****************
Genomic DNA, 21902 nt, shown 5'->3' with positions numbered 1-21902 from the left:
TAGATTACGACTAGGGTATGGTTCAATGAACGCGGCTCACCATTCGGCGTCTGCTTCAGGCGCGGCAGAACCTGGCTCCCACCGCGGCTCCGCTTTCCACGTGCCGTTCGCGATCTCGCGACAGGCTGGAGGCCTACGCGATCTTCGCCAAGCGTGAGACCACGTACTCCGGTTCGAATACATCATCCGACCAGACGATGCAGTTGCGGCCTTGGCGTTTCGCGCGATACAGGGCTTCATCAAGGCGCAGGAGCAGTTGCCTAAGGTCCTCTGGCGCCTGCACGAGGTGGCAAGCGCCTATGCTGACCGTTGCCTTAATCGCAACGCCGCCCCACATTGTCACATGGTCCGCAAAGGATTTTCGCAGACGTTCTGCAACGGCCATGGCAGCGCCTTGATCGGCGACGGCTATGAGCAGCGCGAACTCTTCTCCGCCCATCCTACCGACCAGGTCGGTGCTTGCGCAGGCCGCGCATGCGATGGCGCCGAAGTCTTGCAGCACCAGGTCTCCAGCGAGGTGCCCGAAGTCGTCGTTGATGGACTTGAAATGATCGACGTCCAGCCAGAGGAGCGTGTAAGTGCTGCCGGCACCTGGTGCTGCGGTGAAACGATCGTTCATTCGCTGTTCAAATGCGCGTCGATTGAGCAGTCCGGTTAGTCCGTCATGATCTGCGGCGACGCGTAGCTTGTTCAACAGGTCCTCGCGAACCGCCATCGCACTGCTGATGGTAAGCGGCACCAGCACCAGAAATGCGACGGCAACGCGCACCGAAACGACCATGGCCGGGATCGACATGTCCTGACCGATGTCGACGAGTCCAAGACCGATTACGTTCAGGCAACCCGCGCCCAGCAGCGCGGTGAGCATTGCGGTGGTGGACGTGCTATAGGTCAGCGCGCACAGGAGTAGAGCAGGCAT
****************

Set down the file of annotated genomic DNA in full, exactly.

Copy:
Genomic DNA, 21902 nt, shown 5'->3' with positions numbered 1-21902 from the left:
TAGATTACGACTAGGGTATGGTTCAATGAACGCGGCTCACCATTCGGCGTCTGCTTCAGGCGCGGCAGAACCTGGCTCCCACCGCGGCTCCGCTTTCCACGTGCCGTTCGCGATCTCGCGACAGGCTGGAGGCCTACGCGATCTTCGCCAAGCGTGAGACCACGTACTCCGGTTCGAATACATCATCCGACCAGACGATGCAGTTGCGGCCTTGGCGTTTCGCGCGATACAGGGCTTCATCAAGGCGCAGGAGCAGTTGCCTAAGGTCCTCTGGCGCCTGCACGAGGTGGCAAGCGCCTATGCTGACCGTTGCCTTAATCGCAACGCCGCCCCACATTGTCACATGGTCCGCAAAGGATTTTCGCAGACGTTCTGCAACGGCCATGGCAGCGCCTTGATCGGCGACGGCTATGAGCAGCGCGAACTCTTCTCCGCCCATCCTACCGACCAGGTCGGTGCTTGCGCAGGCCGCGCATGCGATGGCGCCGAAGTCTTGCAGCACCAGGTCTCCAGCGAGGTGCCCGAAGTCGTCGTTGATGGACTTGAAATGATCGACGTCCAGCCAGAGGAGCGTGTAAGTGCTGCCGGCACCTGGTGCTGCGGTGAAACGATCGTTCATTCGCTGTTCAAATGCGCGTCGATTGAGCAGTCCGGTTAGTCCGTCATGATCTGCGGCGACGCGTAGCTTGTTCAACAGGTCCTCGCGAACCGCCATCGCACTGCTGATGGTAAGCGGCACCAGCACCAGAAATGCGACGGCAACGCGCACCGAAACGACCATGGCCGGGATCGACATGTCCTGACCGATGTCGACGAGTCCAAGACCGATTACGTTCAGGCAACCCGCGCCCAGCAGCGCGGTGAGCATTGCGGTGGTGGACGTGCTATAGGTCAGCGCGCACAGGAGTAGAGCAGGCAT